Children and their mothers who are eligible for WIC (Special Nutrition Program for Women, Infants and Children) assistance could be turned away next year unless Congressional appropriators fully fund the WIC program.
The WIC program improves the health of mothers and their children by providing supplemental foods, nutrition and breast.feeding education, nutrition screening and referrals to other social services. It serves low.income, nutritionally at-risk pregnant women; breast.feeding women; mothers for up to 6 months after the birth of an infant; infants and children up to their 5th birthday. WIC is not an entitlement but a Federal grant program which means Congress must authorize a specific amount of funds for the program each year.
The Presidents fiscal year 2004 budget requested $4.77 billion for the WIC program, based on projections that 7.8 million women, infants and children are expected to need WIC assistance next year. The House Appropriations Committee has already voted out an Agriculture Appropriations bill that will only provide $4.588 billion for WIC, $182 million less than the amount the President called for in his budget to meet current eligibility projections.
- The Senate Agriculture Appropriations Subcommittee will meet shortly after the Fourth of July recess to work on the FY 2004 appropriations bill. Call or visit these Senators while they are home for the recess, and let them know you are very concerned about WIC funding. Ask them to fully fund WIC by including in the Senate Agriculture appropriations bill the Presidents $4.77 billion WIC budget request, and make sure no hungry mother or child is turned away next year. (Find your Senators local office phone numbers at www.senate.gov or in the blue pages of your phone book.)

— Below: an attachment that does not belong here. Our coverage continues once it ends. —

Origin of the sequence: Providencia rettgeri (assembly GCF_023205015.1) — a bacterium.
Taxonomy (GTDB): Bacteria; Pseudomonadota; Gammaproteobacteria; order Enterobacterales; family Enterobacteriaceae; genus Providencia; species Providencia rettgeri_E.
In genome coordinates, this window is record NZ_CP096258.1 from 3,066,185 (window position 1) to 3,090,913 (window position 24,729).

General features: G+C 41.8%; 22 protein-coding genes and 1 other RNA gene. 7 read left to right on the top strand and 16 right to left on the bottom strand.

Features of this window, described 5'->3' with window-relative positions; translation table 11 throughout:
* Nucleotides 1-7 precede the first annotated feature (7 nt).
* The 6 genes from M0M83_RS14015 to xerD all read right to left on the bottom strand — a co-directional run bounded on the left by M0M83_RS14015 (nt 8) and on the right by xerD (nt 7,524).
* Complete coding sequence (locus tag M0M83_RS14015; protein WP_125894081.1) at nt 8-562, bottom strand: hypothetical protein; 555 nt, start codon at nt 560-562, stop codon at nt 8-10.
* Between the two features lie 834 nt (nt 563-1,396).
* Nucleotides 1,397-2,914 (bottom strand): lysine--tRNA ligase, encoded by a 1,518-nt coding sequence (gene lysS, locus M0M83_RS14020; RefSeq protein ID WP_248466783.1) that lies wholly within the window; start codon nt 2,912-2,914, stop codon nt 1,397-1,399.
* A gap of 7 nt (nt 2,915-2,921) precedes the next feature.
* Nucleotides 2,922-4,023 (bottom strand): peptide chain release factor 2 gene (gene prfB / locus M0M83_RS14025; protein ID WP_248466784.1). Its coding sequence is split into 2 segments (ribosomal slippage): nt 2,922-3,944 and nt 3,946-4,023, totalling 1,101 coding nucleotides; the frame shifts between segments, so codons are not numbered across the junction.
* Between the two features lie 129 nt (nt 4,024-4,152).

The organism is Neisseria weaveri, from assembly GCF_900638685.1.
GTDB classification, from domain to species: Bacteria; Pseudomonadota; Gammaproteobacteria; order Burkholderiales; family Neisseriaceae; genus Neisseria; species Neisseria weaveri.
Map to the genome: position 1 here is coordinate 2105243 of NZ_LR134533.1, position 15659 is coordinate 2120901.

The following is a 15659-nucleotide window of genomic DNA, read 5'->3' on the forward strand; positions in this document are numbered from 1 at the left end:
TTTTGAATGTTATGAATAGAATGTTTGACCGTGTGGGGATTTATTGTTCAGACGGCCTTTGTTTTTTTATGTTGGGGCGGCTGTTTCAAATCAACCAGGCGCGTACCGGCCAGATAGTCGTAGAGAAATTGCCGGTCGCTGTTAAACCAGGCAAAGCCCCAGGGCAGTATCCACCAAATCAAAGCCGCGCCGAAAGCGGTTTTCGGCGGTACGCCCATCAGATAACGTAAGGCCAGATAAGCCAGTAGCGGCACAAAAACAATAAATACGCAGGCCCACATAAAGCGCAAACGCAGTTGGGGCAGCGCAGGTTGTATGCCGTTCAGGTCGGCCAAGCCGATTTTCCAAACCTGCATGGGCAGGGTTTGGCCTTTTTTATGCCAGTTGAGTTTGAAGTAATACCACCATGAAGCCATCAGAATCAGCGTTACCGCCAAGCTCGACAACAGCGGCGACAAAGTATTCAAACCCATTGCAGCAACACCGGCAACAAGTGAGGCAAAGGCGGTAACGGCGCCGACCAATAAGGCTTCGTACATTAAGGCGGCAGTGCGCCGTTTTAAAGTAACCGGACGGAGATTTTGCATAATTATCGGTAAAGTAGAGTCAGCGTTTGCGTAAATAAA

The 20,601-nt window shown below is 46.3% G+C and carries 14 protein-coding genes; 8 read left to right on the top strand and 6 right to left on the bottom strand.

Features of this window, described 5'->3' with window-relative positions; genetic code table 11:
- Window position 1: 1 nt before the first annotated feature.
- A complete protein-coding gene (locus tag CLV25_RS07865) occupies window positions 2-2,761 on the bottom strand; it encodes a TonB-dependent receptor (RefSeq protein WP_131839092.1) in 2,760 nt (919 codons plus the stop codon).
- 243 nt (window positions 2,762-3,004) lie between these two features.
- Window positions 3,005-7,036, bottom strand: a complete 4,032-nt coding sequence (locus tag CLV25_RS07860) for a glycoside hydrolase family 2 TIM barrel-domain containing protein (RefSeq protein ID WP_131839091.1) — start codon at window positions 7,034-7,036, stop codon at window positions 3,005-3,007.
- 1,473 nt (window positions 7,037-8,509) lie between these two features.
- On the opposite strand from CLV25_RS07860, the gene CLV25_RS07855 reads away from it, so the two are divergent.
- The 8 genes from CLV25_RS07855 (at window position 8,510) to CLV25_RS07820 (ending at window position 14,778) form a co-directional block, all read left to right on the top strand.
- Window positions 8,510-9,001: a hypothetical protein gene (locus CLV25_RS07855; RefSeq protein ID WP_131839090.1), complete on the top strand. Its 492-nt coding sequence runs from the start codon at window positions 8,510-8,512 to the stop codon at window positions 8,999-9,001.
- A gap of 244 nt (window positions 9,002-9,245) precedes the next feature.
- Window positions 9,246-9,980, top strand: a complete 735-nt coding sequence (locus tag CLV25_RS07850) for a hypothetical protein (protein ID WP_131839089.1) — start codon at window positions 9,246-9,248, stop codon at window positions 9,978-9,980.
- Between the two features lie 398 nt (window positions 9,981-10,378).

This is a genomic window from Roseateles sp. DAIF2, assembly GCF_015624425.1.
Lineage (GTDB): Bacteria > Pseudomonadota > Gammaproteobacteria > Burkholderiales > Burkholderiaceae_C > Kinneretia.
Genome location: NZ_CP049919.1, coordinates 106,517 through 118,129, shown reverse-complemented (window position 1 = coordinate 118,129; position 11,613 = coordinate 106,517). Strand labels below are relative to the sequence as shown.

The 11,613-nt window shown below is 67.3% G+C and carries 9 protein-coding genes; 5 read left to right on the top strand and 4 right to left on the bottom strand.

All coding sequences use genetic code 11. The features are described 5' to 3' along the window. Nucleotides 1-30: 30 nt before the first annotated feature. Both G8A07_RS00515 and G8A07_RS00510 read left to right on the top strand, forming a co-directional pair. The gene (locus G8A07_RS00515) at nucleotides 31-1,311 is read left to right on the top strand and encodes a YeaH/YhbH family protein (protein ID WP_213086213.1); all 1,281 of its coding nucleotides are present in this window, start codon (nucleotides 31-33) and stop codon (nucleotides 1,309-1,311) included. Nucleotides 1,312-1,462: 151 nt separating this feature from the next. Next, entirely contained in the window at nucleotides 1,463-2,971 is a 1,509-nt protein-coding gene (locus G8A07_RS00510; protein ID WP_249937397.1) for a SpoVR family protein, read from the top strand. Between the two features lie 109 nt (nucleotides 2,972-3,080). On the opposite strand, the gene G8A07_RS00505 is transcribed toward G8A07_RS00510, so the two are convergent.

- Call your Senators even if they are not on the Subcommittee. Tell them you are concerned about the WIC funding, and ask them to weigh in with Chairman Sen. Robert Bennett and Ranking Member Sen. Herbert Kohl.
The U.S. Catholic bishops have consistently supported national policy to establish food security. As the Bishops wrote in 1989, "When the economy fails to provide the jobs and income necessary to prevent hunger and malnutrition, the various local, state, and national food assistance programs must be funded and expanded to provide food to all in need." Food Policy in a Hungry World, pp. 26.27.
For more information, contact Kathy Curran at firstname.lastname@example.org or 202-541-3188